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Dare I bore you with even more Saturn pics...


ruiyyanko
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...especially with one as rubbish as mine?

ruiyyanko-albums-things-sky-picture10079-foggy-saturn-another-first-attempt.jpg

That's actually just a screenshot as it was so bad there was no point trying to stack it...there is also a (very short) video of it here.

In my defence, it was my first time imaging Saturn. The night started out so well - sky was clear, neighbour next door was out (so lights were off...though cannot do much about streetlamps), and I'd just had a lovely dinner (very important variable)...so hubby and I decided we would set it all up in the back garden.

We'd seen Saturn a few weeks before when it looked really sharp through our scope, and although it didn't look as brilliant this time, it still wasn't bad. We could both spot Titan, and David (pook on here) claimed he could see the shadow of Saturn's rings. Anyway, we decided to go ahead with the imaging.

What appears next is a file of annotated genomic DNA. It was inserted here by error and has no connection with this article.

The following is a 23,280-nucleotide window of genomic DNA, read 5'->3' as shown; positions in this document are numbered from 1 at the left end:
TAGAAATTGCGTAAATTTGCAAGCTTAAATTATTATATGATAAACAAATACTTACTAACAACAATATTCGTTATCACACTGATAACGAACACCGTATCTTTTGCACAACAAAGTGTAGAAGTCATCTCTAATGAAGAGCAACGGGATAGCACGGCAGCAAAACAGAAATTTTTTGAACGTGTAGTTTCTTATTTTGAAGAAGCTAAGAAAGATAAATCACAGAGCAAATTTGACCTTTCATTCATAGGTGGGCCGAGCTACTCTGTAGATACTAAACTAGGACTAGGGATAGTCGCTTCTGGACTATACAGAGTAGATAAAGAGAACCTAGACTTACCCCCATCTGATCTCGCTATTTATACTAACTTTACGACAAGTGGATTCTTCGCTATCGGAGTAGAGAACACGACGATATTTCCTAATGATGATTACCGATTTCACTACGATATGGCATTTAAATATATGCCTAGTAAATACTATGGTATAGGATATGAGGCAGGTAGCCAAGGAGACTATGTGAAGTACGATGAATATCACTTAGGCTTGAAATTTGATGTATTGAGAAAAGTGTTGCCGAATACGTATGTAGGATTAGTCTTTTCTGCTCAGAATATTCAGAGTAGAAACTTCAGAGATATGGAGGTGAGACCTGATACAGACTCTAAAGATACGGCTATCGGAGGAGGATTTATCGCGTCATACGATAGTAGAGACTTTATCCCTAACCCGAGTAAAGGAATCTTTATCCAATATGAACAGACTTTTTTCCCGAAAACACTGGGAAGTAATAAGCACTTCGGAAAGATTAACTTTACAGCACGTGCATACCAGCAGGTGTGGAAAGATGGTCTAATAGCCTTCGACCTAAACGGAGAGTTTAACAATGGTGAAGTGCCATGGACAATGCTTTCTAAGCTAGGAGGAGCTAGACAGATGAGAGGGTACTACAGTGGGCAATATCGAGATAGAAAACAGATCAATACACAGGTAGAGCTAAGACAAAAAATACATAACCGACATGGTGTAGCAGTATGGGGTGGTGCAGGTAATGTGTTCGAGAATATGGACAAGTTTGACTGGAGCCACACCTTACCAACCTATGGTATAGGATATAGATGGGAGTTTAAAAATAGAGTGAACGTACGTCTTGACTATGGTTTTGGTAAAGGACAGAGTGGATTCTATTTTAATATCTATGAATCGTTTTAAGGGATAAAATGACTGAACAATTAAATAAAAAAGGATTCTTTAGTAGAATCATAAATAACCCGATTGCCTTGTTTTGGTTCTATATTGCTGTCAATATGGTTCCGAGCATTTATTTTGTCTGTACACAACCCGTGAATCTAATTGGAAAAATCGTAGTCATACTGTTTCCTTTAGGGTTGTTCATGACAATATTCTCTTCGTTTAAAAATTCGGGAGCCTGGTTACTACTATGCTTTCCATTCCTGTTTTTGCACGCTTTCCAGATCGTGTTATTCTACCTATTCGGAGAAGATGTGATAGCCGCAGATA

That's when it all started to go wrong...we just couldn't get a clear image of Saturn at all, and we couldn't work out why. After awhile, we noticed there was actually a thin layer of cloud slowly covering Saturn (no idea where it came from), and could also see dew on the mirror. Could this be why my Saturn looks like this?

Also, is it meant to look so...orange? Has it got something to do with my eyes, my screen settings, something I did when setting up the webcam, or all of the above? There was a streetlight happily casting its glow in our general direction. In other circumstances, I would consider it benign, but in this instance, I have decided to blame it for scuppering my efforts last night! :D

Oh well, better luck next time...

Edited by ruiyyanko
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Its not the streetlights i have one glowing on my scope all the time. not sure what scope this was, but you need more power and by virtue good focusing, to see what small scopes can do theres a few posted on here. a barlow is whats needed i think to up the scale. then things like focusing become easier as you can see the planet better. the problems are too small a magnification and likely focusing was off. make sure collimation is good, and saturn is as high as it will get, before trying the things mentioned. hope that helps